Angie's List: How to stay on budget for your wedding

Engaged couples know that planning a wedding can be very expensive but experts say you don't have to break the bank just to say "I do."

Brian Blume and Jill Zook are planning to get married in November.

"I've been to enough weddings and seen enough of brides literally running around in their wedding dress freaking out directing traffic an hour before their wedding and I didn't want that," Zook said.

"We've got a mortgage and we have student loans, so staying on budget is very important to us," Blume said.

Experts say sometimes knowing what you don't want is a perfect starting point. The couple chose a wedding planner to help them tie loose ends before they tie the knot. Most planners charge at least $1,000 to cater to your needs.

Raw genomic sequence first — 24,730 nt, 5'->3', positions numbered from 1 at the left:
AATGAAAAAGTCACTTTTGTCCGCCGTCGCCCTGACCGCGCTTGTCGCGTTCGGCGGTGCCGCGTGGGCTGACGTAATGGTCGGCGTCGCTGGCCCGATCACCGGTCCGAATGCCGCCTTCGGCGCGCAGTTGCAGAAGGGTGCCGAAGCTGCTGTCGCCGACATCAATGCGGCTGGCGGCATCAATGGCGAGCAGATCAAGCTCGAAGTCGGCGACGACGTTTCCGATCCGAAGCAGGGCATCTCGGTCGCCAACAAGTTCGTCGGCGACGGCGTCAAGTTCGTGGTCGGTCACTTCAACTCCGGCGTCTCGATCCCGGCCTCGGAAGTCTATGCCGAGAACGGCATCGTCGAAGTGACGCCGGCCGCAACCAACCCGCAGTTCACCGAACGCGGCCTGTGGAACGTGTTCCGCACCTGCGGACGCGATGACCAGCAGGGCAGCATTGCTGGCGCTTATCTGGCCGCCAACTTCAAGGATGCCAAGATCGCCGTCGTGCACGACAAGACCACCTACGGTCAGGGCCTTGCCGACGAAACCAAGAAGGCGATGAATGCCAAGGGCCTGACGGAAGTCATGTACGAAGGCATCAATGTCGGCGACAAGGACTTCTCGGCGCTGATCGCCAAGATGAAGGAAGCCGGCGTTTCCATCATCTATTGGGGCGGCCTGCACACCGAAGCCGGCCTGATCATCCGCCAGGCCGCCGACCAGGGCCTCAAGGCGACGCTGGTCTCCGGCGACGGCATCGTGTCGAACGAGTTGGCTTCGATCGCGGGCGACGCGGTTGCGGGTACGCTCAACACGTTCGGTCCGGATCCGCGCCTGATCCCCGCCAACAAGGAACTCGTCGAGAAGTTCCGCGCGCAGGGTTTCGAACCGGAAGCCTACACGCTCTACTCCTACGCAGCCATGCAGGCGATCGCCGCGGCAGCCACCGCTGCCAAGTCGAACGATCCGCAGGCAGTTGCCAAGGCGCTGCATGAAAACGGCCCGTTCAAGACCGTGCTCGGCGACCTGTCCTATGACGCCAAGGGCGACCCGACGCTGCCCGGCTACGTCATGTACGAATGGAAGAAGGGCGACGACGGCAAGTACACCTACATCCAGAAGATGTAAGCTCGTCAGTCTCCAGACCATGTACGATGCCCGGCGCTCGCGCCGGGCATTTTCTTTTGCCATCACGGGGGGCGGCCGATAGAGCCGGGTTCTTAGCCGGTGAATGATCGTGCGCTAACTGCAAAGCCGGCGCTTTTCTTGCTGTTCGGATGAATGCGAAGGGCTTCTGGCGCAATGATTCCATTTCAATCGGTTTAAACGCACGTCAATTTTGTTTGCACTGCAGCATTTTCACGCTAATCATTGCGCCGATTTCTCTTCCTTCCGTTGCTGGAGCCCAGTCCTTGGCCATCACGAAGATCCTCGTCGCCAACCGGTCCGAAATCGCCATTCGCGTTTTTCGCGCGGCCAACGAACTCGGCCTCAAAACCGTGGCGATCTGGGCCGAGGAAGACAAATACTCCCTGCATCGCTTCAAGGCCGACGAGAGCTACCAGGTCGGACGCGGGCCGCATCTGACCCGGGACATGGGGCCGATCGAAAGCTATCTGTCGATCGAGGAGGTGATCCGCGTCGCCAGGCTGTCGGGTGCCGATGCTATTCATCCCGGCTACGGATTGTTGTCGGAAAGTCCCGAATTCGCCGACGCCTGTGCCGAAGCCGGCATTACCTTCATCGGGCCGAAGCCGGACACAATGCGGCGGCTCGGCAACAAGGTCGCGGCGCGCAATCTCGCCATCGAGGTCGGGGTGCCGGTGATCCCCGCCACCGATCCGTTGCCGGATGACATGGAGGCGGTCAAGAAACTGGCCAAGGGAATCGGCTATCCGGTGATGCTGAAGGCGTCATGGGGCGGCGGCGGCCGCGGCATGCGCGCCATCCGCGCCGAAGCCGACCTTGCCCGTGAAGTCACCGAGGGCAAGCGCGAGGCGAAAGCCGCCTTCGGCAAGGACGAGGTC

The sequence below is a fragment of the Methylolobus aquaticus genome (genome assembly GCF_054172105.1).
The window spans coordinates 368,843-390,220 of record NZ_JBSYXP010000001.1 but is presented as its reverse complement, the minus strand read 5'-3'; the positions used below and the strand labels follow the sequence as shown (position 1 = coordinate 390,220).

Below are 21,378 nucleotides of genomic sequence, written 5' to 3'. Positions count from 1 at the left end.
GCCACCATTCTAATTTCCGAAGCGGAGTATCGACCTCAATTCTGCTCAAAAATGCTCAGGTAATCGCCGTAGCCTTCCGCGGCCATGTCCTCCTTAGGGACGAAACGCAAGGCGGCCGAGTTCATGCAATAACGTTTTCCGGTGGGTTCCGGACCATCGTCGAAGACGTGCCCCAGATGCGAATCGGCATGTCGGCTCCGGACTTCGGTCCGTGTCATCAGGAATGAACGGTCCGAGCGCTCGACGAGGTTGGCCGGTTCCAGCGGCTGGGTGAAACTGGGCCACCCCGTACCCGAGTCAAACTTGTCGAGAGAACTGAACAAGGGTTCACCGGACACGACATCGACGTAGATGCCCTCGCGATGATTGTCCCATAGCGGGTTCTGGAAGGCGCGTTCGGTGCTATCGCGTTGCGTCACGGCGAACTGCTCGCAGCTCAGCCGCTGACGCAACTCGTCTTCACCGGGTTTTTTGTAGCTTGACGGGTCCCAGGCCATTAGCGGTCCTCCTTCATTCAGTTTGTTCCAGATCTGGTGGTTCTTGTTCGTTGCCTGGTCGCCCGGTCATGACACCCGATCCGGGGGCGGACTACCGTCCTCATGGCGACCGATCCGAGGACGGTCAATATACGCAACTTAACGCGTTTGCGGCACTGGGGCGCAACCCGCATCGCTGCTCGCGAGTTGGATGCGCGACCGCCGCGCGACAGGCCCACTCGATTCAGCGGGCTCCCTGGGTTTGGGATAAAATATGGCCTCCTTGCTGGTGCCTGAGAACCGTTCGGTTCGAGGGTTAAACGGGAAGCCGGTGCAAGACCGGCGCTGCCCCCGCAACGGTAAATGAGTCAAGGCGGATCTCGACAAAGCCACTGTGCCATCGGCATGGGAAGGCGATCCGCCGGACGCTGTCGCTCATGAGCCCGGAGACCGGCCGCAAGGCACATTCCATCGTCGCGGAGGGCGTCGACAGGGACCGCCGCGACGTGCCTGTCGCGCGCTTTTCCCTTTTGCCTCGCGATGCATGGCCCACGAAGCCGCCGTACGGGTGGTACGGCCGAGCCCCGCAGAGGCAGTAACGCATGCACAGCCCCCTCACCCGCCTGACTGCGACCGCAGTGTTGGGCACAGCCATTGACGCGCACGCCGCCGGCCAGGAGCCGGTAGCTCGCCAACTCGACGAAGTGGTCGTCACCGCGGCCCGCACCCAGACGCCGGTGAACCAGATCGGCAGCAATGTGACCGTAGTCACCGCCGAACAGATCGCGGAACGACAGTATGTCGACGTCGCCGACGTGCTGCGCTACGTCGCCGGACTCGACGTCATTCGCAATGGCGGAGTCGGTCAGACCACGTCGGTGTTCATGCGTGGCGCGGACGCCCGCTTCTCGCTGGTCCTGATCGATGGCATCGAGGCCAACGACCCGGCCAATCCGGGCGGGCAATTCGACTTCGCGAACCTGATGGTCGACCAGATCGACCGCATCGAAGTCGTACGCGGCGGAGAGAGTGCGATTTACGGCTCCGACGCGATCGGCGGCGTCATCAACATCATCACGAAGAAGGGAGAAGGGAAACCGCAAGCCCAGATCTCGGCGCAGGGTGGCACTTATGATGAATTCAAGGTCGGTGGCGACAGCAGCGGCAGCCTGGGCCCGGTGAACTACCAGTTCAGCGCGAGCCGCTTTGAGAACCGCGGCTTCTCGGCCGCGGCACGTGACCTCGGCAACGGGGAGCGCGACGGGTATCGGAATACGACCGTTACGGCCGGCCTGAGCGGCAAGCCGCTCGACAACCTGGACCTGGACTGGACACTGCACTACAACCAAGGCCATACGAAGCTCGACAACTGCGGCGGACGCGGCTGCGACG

"A way to save money is basically using a Friday or a Sunday as their wedding day. The venues typically charge less on those particular days. They can cut back on their guest list. Each guest that they invite is going to have a dollar amount associated with them so if they can cut back on that, that's a big help," Marie Frey with FCCI Weddings said.

Those are easy cost-cutters, but Angie's List founder Angie Hicks said you can't forget the basics.

"When planning a wedding it can be a highly emotional process, so make sure you are reading all of your contracts start-to-finish so you understand how they are going to work," Hicks said.

Angie's List has heard reports of couples being asked to sign vendor contracts that tell them not to talk about their experiences and warn to stay away from companies with that type of request. Any trustworthy vendor will want you to boast about their services.

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